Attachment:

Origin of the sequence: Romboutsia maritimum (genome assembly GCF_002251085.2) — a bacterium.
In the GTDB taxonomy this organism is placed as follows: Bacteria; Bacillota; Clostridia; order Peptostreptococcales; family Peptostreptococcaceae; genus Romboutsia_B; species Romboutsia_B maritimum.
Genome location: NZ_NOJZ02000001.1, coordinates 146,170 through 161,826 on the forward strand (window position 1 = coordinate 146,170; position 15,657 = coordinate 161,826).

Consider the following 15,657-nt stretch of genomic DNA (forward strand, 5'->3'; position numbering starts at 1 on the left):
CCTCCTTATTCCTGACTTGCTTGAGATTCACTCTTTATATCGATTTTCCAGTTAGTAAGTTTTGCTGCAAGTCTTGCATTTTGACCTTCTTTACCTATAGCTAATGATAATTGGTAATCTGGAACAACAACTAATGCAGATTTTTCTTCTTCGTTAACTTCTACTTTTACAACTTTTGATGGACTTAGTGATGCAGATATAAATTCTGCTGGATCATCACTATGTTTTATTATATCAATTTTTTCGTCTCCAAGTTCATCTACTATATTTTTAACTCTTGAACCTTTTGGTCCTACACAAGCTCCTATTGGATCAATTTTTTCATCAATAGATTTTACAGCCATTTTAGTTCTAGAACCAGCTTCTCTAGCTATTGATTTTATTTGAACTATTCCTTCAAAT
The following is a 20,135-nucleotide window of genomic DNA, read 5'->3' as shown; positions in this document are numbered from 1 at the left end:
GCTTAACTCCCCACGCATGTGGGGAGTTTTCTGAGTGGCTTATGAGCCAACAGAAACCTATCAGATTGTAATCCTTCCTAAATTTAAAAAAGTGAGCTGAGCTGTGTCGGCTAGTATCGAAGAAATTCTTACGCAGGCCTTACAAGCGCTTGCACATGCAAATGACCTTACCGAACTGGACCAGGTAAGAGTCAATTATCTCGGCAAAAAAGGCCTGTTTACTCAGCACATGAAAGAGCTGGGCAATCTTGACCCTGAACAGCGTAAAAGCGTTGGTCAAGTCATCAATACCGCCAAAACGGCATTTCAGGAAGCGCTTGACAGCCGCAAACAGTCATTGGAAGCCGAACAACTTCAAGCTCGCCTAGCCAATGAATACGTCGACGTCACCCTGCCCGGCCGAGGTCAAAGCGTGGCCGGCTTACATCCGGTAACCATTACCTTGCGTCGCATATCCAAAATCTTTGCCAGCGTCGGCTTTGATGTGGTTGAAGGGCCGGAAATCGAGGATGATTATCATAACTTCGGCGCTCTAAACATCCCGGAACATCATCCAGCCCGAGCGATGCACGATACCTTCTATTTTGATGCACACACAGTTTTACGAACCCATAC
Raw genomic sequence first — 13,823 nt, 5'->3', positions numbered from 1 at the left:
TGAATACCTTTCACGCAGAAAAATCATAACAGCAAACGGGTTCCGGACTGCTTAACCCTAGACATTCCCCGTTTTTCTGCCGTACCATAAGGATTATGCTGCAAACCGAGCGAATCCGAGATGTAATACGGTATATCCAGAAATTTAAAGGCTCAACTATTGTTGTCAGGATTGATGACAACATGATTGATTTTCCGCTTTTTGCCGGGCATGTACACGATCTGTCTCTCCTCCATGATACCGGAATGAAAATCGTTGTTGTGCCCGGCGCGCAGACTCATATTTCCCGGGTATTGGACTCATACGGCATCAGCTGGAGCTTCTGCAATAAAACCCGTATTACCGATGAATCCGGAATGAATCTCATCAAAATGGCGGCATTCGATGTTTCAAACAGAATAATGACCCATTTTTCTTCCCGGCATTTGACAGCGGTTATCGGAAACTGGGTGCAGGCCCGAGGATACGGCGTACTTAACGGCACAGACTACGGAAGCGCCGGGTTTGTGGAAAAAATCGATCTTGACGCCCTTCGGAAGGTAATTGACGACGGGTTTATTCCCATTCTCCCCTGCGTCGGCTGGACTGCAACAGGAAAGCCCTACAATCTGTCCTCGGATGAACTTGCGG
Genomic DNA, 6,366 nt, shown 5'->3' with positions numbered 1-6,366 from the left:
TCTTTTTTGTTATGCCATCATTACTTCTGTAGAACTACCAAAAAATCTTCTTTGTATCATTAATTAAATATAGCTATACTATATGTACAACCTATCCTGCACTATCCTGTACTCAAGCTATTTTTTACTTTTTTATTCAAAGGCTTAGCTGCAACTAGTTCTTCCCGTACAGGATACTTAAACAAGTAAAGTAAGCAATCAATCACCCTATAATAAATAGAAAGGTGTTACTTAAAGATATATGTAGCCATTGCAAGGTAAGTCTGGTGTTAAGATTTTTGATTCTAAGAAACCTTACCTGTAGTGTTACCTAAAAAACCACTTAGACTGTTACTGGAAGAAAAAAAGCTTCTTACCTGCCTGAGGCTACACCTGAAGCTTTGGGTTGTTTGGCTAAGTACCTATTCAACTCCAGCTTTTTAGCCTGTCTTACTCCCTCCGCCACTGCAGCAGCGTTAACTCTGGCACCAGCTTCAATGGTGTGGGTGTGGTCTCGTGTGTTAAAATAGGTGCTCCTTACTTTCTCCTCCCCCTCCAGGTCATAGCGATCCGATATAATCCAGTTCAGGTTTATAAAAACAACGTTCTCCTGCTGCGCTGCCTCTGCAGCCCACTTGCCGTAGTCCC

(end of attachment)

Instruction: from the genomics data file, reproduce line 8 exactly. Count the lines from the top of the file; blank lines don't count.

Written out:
Raw genomic sequence first — 13,823 nt, 5'->3', positions numbered from 1 at the left: